5. Decreases the risk of type 1 diabetes: Type 1 diabetes is common for all ages. This autoimmune disorder attacks cells and causes insulin levels to drop very low. Niacin works to protect these cells and stabilize insulin levels. We hope to hear more on this health benefit. https://pubmed.ncbi.nlm.nih.gov/23231526/


1.            Food- A niacin deficiency is rare because it is found in many foods, both from animals and plants. Good sources- red meat: beef, beef liver, pork, poultry, Fish, Brown rice, Fortified cereals and breads, Nuts, seeds, Legumes, Bananas. Here are specific good sources and the daily value - grilled chicken breast, 3 ounces: 64% of the DV; roasted turkey breast, 3 ounces: 63% of the DV; cooked brown rice, 1 cup: 33% of the DV; dry roasted peanuts, 1 ounce: 26% of the DV; medium baked potato: 14% of the DV

2.            Supplements- Niacin is available as a supplement in the form of nicotinic acid or nicotinamide. Niacin supplements are also available as a prescription medicine that is used to treat high cholesterol; this typically comes in an extended-release form of nicotinic acid that allows slower, more gradual absorption so that it does not cause flushing.

3.            Some energy drinks-— sometimes high amounts of all B vitamins including niacin. https://fdc.nal.usda.gov/fdc-app.html#/food-details/171935/nutrients  I have included a link to the U.S. DEPARTMENT OF AGRICULTURE on this topic. Please read labels before drinking any energy type drink!

NIACIN DAILY NEEDS-dietary reference intake (DRI), a term that is replacing the older and more familiar RDA (recommended daily allowance).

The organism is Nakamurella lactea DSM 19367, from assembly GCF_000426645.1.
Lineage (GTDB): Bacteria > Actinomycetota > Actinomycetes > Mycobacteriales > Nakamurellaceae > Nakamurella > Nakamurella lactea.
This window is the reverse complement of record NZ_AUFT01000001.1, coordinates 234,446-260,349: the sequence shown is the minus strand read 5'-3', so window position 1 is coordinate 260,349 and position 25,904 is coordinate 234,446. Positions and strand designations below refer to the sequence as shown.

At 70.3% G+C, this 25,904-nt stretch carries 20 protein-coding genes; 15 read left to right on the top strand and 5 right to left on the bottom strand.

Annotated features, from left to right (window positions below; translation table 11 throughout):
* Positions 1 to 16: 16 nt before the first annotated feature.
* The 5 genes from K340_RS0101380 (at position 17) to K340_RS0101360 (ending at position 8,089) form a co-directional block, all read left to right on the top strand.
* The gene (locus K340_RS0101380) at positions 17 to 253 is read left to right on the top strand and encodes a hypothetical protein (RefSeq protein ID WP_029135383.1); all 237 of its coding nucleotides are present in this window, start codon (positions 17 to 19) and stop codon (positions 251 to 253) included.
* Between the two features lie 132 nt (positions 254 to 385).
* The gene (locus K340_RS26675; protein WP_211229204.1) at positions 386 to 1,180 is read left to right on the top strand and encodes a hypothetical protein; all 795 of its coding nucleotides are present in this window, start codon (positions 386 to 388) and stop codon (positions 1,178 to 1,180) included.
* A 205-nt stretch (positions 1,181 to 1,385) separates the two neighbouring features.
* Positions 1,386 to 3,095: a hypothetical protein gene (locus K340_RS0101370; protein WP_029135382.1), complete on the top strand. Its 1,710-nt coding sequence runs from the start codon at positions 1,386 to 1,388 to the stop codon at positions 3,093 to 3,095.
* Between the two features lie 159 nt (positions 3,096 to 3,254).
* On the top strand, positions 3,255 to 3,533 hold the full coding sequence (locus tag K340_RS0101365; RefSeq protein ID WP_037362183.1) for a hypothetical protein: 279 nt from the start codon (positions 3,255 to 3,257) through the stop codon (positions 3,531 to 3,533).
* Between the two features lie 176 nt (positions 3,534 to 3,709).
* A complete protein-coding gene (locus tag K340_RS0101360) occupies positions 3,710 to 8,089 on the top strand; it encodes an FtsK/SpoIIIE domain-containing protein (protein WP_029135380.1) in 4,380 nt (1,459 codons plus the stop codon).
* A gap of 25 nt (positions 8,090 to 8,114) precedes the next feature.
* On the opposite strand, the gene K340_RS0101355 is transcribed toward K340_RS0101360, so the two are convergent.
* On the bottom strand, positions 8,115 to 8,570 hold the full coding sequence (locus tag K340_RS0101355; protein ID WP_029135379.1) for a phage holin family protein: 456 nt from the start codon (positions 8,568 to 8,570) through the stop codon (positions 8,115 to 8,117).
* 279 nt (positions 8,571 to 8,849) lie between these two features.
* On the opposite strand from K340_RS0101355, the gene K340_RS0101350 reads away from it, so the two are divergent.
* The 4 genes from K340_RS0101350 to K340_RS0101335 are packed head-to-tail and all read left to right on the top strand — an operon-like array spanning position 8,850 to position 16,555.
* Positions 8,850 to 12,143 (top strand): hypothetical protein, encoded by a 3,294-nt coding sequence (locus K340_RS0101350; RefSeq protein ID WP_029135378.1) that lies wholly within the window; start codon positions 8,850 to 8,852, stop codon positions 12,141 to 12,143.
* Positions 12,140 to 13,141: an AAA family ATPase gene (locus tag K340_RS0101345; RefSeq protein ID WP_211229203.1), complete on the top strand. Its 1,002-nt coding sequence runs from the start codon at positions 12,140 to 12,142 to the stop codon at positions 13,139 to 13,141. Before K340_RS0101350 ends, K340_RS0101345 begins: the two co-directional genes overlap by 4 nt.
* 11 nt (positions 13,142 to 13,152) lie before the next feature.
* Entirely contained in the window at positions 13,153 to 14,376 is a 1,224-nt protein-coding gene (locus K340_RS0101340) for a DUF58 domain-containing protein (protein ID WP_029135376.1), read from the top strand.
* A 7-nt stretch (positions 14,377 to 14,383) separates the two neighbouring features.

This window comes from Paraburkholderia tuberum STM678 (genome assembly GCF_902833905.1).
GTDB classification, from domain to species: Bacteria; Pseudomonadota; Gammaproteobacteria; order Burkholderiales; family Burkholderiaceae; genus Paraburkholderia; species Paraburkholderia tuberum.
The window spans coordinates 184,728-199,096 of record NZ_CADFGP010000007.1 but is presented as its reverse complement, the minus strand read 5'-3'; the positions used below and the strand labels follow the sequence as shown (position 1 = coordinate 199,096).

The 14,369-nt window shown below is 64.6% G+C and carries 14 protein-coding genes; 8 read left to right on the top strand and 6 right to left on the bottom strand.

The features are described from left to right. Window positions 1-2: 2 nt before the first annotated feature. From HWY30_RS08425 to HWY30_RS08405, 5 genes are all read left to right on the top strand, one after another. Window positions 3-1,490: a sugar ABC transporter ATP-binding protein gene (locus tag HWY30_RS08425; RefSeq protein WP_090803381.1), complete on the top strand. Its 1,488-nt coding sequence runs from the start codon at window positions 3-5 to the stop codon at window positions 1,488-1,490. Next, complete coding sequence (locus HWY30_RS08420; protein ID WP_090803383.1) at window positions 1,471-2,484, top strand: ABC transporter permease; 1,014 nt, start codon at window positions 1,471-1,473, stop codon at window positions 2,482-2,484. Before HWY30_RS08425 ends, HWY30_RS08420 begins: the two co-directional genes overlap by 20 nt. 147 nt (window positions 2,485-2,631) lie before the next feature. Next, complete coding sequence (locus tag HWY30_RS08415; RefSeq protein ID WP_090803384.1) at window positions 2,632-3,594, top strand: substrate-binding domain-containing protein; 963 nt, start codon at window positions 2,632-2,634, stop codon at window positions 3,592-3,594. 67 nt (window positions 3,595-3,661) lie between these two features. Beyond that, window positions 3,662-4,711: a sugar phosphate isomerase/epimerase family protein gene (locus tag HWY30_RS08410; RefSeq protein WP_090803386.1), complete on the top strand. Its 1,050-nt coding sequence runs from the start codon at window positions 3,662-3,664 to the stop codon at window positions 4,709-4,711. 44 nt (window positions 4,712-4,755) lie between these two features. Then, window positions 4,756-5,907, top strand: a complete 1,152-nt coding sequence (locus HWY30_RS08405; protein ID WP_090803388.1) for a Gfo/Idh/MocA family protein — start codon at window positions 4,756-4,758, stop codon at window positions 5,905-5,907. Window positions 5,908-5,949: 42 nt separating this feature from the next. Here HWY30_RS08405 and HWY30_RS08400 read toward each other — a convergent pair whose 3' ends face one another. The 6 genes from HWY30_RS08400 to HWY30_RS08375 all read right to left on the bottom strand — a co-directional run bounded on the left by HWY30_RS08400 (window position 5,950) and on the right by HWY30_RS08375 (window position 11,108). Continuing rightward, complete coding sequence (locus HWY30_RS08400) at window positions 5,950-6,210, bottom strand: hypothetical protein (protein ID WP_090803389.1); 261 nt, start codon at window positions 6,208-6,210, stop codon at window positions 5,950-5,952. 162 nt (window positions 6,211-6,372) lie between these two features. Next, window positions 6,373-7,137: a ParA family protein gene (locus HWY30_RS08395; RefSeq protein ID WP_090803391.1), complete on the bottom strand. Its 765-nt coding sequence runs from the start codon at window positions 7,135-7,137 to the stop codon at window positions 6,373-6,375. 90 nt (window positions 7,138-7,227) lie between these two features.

For niacin, the DRIs vary with age and other factors and are given in milligrams of niacin equivalents: (NE) One NE is equal to 1 mg of niacin.


Children: between 2-16 milligrams daily, depending on age

Men: 16 milligrams daily

Women: 14 milligrams daily

Women (pregnant): 18 milligrams daily

Women (breastfeeding): 17 milligrams daily

Maximum daily intake for adults of all ages: 35 milligrams daily

Most people can get the amount of niacin they need by eating a balanced and healthy diet. Check your daily multivitamin for niacin.

If your doctor prescribes niacin, please take it with food. This can prevent upset stomach.


Deficiency- deficiency is very rare in most Western countries. People who are malnourished — which may stem from HIV/AIDS, anorexia nervosa, liver failure, alcohol abuse, or other medical problems, or poverty — are most at risk.

symptoms of niacin deficiency:

skin rash or discoloration

bright red tongue


constipation or diarrhea




memory loss

loss of appetite

Severe niacin deficiency, or pellagra, mostly occurs in developing countries, where diets are very poor. If proper healthcare is available, it can be treated with niacinamide supplementation.

Safety and side effects-

There’s no danger in consuming niacin in the amounts found naturally in food. Supplement mega-doses can have side effects, including nausea, vomiting, and liver toxicity. Of particular note is one side effect known as niacin flush. This can occur when taking 30–50 mg or more of supplemental niacin in a single dose. It causes a reddening of the skin along with burning or itching sensations. While a niacin flush isn’t typically harmful, it can be accompanied by other unpleasant side effects like headache or low blood pressure.

Interactions- If you take any medicines or supplements regularly, talk to your trusted health care provider before you start using niacin supplements. They could interact with medicines like diabetes drugs, blood thinners, anticonvulsants, blood pressure medicines, thyroid hormones, and antibiotics.